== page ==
How TV “Experts” Are Killing Your Trades

All the financial networks are the same…

You have the never-ending ticker scrolling across the bottom of the screen while the pundits scream at each other. But they never seem to offer any specific ideas on how to profit from what they’re yelling about.

Here’s the truth: the mission of financial television isn’t to help you make money.

For most, the financial networks are simply a distraction from the discipline needed to be successful.

Infotainment on CNBC, Bloomberg, and Fox Business is big business as the major players raise the emotion to epic levels on even mundane market developments.

Think about it — when was the last time a TV contributor or guest told you what, when, and at what price to buy or sell?

Instead, all we see are “breaking news” alerts to keep viewers engaged and fearful that they will miss crucial developments. It makes sense. After all, the network needs your eyes glued to their advertisements in order to pay their bills — regardless of what’s happening in the markets.

News is often noise as it is more times than not factored into price. Unless the information is different than expectations, the impact on markets is minimal. But the networks will continue to build up every report as a can’t-miss event. Meanwhile, the talking heads talk their book or opine about ideology. Of course, those positions and politics should have little impact on any individual investment decision.

Then there are the incessant crash callers and their daily predictions of a market meltdown. Like guessing dates and places of earthquakes, calling market breakdowns is an equally inexact science. Yet this crash chatter always attracts unfounded attention — no matter how long the pundits have been dead wrong.

The solution? Turn off the TV!

The strength to tune out the financial network noise is often a function of confidence. An investor with a plan is not subject to the bulls, bears, dreamers or believers that are on our airways.

Discipline is key, and the ability to block out the never-ending nonsense and noise from the magic picture box.

Keep it In the Money,

Alan Knuckman

Alan Knuckman
Editor, In-The-Money

Chart of the Day: All-time highs are in sight

Greg Guenthner

We’ve experienced a huge performance gap in the major averages this year.

While the Nasdaq Composite soars to year-to-date gains topping 22%, the Dow Jones Industrial Average continues to fight toward breakeven.

Then there’s the S&P 500. Last week, the large-cap market barometer finally snuck up on its all-time highs before backing off…

SPX

Every investor on the planet is now watching the S&P as it flirts with a new record. So I’m not surprised that it’s having some trouble getting over the hump. Remember, we’re smack in the dog days of summer trading, so it will probably take more than a few tries (and maybe some sharp pullbacks) before the S&P finally extends higher and posts some new record highs.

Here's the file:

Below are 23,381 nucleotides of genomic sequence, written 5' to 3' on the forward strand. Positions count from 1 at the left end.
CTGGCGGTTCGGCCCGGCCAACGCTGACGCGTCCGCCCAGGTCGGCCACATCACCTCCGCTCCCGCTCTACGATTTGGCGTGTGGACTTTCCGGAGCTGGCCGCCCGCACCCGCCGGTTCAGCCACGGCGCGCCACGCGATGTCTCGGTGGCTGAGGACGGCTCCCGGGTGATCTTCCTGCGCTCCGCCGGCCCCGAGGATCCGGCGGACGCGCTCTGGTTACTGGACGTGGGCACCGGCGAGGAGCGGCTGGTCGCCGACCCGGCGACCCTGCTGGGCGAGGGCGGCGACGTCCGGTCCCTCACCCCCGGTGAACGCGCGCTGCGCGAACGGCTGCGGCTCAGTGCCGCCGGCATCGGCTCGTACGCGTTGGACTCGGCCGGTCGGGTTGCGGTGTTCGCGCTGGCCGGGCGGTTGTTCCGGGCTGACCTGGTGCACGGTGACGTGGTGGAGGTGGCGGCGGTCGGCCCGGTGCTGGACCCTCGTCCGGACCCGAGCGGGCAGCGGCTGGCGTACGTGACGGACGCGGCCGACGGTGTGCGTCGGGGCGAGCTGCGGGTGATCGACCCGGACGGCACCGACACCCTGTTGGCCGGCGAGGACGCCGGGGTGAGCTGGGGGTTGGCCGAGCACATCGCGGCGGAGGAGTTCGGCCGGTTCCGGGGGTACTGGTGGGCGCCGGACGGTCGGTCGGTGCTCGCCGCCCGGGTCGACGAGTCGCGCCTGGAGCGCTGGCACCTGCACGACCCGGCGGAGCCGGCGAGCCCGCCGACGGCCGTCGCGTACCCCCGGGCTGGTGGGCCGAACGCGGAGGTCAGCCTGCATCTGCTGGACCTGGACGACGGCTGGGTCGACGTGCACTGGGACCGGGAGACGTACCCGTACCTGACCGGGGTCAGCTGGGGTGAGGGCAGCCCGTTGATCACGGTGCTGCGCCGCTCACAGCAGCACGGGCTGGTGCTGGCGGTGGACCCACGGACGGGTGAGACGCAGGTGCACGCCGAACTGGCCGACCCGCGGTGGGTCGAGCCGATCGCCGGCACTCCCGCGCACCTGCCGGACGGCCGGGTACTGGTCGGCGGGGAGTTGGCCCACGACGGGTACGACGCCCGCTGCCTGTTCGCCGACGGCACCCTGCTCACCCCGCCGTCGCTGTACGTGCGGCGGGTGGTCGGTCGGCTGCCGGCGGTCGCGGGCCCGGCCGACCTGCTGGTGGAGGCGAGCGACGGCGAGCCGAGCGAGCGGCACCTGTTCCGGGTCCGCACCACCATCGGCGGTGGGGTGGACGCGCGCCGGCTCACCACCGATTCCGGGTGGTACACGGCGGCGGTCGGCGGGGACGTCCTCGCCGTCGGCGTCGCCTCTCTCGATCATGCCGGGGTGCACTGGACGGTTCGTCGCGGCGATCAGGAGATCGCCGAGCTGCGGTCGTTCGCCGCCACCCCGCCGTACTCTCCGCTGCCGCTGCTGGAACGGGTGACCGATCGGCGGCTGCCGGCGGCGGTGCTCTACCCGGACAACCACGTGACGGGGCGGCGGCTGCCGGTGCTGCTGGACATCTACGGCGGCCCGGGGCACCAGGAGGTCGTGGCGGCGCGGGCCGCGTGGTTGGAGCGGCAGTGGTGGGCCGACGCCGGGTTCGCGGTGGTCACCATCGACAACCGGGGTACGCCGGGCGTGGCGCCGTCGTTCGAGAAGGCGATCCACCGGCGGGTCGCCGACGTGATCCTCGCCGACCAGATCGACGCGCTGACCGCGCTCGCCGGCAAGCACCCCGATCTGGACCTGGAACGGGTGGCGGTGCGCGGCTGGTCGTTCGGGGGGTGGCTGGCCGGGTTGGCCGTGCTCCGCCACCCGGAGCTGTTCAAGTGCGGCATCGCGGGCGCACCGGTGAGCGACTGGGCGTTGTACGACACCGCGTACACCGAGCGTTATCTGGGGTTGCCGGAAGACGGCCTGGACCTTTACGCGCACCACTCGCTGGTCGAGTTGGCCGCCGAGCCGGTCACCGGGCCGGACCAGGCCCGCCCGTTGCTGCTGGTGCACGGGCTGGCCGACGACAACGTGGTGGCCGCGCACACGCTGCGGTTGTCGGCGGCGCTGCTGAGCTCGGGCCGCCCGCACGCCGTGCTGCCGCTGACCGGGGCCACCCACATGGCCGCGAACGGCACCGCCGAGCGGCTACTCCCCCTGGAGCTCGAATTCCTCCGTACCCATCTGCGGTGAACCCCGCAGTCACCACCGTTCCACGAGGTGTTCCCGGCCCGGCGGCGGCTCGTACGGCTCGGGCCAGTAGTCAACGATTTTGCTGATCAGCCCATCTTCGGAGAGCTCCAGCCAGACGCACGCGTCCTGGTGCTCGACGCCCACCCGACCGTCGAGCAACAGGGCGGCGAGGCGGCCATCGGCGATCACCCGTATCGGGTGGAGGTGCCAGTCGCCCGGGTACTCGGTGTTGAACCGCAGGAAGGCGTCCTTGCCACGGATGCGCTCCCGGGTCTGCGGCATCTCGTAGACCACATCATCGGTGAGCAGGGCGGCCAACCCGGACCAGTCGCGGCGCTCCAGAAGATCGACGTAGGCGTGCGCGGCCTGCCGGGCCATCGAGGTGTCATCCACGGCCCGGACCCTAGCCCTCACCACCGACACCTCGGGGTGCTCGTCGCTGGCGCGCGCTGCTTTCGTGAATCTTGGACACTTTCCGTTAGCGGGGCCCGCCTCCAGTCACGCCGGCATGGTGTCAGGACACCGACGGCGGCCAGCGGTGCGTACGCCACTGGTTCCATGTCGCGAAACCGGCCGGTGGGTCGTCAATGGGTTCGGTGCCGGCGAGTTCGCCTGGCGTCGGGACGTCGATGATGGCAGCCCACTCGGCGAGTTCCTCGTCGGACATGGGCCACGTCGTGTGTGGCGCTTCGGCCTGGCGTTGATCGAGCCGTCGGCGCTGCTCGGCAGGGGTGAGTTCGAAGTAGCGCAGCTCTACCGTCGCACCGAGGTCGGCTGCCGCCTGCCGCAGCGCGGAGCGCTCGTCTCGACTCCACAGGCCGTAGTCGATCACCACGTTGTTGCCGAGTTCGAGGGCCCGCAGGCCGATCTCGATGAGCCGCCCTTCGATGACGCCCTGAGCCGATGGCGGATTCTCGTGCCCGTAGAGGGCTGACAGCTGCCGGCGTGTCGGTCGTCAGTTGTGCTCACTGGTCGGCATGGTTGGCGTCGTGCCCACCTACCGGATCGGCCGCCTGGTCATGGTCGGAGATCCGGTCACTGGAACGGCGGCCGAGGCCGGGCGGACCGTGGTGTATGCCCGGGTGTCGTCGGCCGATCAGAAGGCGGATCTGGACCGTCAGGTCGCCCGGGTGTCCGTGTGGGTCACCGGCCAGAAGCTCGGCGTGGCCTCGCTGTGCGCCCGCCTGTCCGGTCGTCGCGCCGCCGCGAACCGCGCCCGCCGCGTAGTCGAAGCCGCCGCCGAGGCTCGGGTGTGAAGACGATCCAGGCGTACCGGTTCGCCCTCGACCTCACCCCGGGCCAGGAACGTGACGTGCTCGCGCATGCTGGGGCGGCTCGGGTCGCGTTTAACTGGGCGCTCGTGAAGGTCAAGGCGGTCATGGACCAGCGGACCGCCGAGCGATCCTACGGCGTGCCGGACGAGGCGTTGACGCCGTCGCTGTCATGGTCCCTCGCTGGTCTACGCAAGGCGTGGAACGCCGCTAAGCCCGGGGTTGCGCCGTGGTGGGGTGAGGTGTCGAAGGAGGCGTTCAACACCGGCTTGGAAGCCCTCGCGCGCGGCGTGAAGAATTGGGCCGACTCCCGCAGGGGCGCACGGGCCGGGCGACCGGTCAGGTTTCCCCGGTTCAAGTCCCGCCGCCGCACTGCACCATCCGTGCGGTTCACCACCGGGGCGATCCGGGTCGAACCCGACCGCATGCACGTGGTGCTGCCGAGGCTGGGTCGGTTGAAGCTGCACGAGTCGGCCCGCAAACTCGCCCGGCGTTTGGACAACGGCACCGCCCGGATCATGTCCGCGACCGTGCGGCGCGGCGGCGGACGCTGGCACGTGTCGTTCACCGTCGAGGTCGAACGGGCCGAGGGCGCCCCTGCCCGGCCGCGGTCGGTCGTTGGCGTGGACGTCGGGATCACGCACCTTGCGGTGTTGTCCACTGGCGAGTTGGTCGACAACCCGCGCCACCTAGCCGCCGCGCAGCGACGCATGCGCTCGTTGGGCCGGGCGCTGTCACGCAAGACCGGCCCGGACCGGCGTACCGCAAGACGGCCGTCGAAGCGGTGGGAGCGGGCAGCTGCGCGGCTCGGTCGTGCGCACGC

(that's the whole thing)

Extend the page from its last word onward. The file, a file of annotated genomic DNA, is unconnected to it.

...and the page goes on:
Don’t let these summer trading shenanigans get you down! A little sideways consolidation doesn’t mean that this pandemic rally is over just yet…

Trading Tip of the Day

To book consistent trading gains, you must learn the forces at work behind breakouts — the short-term momentum moves that cause quick spikes in stocks.

When it comes to short-term market moves, traders and the financial media like to toss around the term “breakout.” But no one ever talks about why breakouts work — and why identifying strong breakouts is one of the cornerstones to trading success.

Short-term traders study the supply and demand of a company’s stock. These are the two forces responsible for the movement of every single stock that is traded on an open market. We study a stock’s price action to determine where those supply and demand levels lie.

In fact, supply and demand are the only factors that directly impact a stock’s price. Even though fundamental factors typically cause an increase in demand (and in price), those fundamentals can often become out of sync with market prices.

Think of the big crash we witnessed earlier this year. Both “good” and “bad” companies saw their share prices drop as the major averages declined. Even in so-called “normal” market environments, you will find stocks belonging to companies with strong fundamentals that are completely ignored by investors when the market is moving higher.

These disconnects tend to baffle and frustrate most investors. After all, why should “bad” stocks go up while “good” stocks suffer?

That’s why we focus on price. When you’re trading, results are all that matter. You want to sell your stock for a higher price than you paid for it in the first place. In the stock market, the only facts are prices, which are affected by buyers and sellers — supply and demand.

Everything else is just noise.

— Greg Guenthner

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Alan Knuckman

Alan hails from the home of options trading in Chicago, where he began working as a clerk on the floor of the Chicago Board of Trade (CBOT). Beginning with his days on the floor, Alan’s worked with all aspects of the options markets for the past 25+ years.

Transitioning from a clerk to a floor...

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